Texas' Republican-led House on Thursday made the state GOP's
preferred set of political maps permanent and in the same stroke shifted the
Lone Star State closer to yet another court battle over redistricting.
A trio of electoral boundaries drawn by a San Antonio federal court last year was tentatively approved by the House with some minor changes. The maps approved Thursday were originally put in place on an interim basis by a three-judge panel to ensure Texas could hold primaries while the Legislature's 2011 redistricting plans were being challenged in court.
Democrats spent hours raising objections and unsuccessfully offering amendments to create new minority districts around the state before lawmakers pushed through voting maps for the state House and Senate and the U.S House of Representatives.
With the exception of a few minor tweaks to the Texas House maps, separate proposals for all three political boundaries were passed unchanged -- exactly what Gov. Rick Perry called for when he put the Legislature back to work in a special session.
The House willtake a final vote Friday. The Senate approved the same bills last week but will have to sign off on any changes made by the lower chamber.
In approving the redistricting bills, the House set the stage to end another contentious round of Texas redistricting at the state Capitol, not long after a Washington, D.C., federal court rejected 2011 election maps because they were "discriminatory." It also opens the door for the next court challenge, one telegraphed continually over the course of the last three weeks.
Civil rights groups and Democrats have said from the start of the special session that they plan to go back to court if Republicans muscled through redistricting maps drawn by federal judges without major changes. They argue the court-drawn maps still discriminate against minorities and were only intended to serve as temporary boundaries to facilitate a 2012 primary.
"All we did today is tell the federal courts in San Antonio that we do not have the courage or the will or the depth to do redistricting and do it fair and to do it right," said Rep. Trey Martinez Fischer, a San Antonio Democrat and chairman of the Mexican-American Legislative Caucus, one of a number of minority groups that sued the state over its 2011 redistricting maps. "Nothing ends today."
The court-drawn political boundaries are what Texas lawmakers used to run in 2012. They solidify Republican majorities in the state House and Senate and U.S. House of Representatives.
The GOP switched up its entire strategy for the special session after the San Antonio court held a hearing in late May and made clear it would frown upon legislative efforts to ratify interim maps without a thorough process.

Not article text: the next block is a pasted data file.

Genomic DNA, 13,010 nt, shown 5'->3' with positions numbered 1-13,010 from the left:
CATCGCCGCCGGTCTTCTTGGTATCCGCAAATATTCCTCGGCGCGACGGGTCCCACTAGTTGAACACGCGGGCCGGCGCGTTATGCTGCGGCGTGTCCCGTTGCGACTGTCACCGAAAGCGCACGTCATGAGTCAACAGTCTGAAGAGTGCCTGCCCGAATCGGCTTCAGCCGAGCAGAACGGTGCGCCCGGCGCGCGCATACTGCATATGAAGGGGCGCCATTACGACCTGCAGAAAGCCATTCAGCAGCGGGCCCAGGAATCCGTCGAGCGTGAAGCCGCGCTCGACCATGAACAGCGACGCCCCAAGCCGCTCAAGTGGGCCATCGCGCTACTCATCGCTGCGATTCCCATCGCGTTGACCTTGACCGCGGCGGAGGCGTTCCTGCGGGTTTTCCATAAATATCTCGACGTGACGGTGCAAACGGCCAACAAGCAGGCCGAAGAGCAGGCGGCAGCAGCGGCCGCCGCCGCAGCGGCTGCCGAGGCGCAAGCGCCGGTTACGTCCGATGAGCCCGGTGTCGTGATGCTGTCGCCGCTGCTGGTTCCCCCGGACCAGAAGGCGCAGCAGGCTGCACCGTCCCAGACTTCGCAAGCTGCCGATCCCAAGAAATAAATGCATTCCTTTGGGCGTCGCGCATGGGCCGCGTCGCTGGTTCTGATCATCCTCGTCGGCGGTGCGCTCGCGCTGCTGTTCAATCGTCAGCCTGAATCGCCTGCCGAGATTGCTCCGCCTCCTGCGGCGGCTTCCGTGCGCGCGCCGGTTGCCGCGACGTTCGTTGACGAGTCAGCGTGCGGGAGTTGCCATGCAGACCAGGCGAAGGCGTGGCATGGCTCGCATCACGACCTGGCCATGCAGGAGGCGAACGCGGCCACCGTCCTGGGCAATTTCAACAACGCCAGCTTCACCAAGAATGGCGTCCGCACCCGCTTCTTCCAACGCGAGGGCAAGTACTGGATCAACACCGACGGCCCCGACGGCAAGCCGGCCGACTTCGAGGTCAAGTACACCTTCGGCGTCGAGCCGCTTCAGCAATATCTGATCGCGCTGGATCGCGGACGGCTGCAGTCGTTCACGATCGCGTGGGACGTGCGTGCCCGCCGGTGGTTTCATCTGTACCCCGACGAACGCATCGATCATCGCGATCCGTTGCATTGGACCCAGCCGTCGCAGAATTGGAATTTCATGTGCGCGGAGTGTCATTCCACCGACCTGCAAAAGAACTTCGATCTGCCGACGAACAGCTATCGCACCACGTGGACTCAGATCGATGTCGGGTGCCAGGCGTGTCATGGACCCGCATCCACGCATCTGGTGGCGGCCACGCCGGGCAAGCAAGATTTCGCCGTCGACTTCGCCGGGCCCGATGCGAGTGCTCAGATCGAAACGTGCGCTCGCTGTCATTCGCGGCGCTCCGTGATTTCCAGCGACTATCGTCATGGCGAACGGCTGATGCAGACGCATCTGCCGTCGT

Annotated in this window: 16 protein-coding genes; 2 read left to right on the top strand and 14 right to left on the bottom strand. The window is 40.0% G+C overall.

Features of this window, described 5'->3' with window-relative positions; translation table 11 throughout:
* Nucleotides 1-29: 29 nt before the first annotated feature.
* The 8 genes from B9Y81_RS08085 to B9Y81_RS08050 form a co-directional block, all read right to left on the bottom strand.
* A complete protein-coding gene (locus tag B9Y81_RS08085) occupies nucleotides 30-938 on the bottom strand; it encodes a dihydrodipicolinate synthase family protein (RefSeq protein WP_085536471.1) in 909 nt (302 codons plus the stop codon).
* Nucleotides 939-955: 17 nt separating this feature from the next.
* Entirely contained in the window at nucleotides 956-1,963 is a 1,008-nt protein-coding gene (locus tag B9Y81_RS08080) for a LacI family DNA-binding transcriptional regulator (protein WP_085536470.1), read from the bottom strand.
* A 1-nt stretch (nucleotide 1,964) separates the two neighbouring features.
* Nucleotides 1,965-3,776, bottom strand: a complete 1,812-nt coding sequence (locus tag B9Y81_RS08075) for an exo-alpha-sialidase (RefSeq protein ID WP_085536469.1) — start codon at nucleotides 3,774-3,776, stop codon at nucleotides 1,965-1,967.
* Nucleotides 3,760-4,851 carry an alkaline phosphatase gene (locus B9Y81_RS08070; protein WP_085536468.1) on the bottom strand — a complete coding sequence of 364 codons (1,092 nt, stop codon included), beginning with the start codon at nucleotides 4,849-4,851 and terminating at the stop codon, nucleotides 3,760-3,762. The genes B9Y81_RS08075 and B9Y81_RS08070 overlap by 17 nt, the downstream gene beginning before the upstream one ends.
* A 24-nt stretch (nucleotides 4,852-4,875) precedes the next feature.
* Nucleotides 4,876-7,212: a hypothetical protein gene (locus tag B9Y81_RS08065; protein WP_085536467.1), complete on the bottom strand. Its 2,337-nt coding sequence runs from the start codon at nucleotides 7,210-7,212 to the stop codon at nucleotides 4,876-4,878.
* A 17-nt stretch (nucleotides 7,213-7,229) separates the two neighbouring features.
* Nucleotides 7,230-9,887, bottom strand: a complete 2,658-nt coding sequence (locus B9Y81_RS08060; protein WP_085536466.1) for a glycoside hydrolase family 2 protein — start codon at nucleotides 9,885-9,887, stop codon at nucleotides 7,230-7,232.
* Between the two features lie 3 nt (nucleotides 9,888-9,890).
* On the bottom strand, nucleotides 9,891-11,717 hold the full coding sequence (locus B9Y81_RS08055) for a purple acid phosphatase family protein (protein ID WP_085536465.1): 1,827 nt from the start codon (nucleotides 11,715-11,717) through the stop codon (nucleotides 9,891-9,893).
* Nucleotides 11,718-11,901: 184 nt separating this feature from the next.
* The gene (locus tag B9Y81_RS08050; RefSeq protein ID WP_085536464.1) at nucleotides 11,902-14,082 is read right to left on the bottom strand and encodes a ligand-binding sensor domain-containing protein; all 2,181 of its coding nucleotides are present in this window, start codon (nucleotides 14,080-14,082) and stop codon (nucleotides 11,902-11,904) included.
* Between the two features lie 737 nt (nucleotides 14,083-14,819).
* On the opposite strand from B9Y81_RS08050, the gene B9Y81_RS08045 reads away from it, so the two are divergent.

Republicans walked back statements that the special session would take only days to complete, stretching the process out over several weeks by scheduling multiple hearings at the Capitol and across the state. Republicans shot down every change to the election maps proposed by Democrats until Thursday when Rep. Drew Darby, a San Angelo Republican and the House redistricting chief during the special session, did the unexpected: He accepted some tiny changes to the Texas House map, allowing some lawmakers to swap a couple of neighborhoods to shore up minor issues. Even then, those tweaks were passed with the federal court in mind.
"Hopefully the court will recognize that we've listened and responded and we've tweaked the maps and made them a little bit better," Darby said. Those accepted amendments allow lawmakers in Dallas, Laredo and Harris County to exchange a couple of precincts to "reunite communities of interest" that were split by the last round of rewrites to the state's election maps.
An amendment to incorporate more Hispanic voters back in San Antonio Democrat Phil Cortez's district was yanked before a vote because there wasn't a consensus from the Bexar County Delegation on the plan.
Meanwhile, all of the statewide amendments to the House maps -- which collectively included efforts to carve new districts for minority candidates in West Texas, Dallas, Harris, Nueces and Bell Counties -- were killed by party-line votes.
Likewise, proposals offered by Democrats, which included amendments to create a new minority district in Dallas and anchor a district in Travis County, were also scrubbed by Republicans.
"What we'll be doing ... is arguing for legal changes to maps in a court room because we could not make changes on the floor," Martinez Fischer warned lawmakers during Thursday's debate. "We are setting ourselves up for a much bigger remedy."
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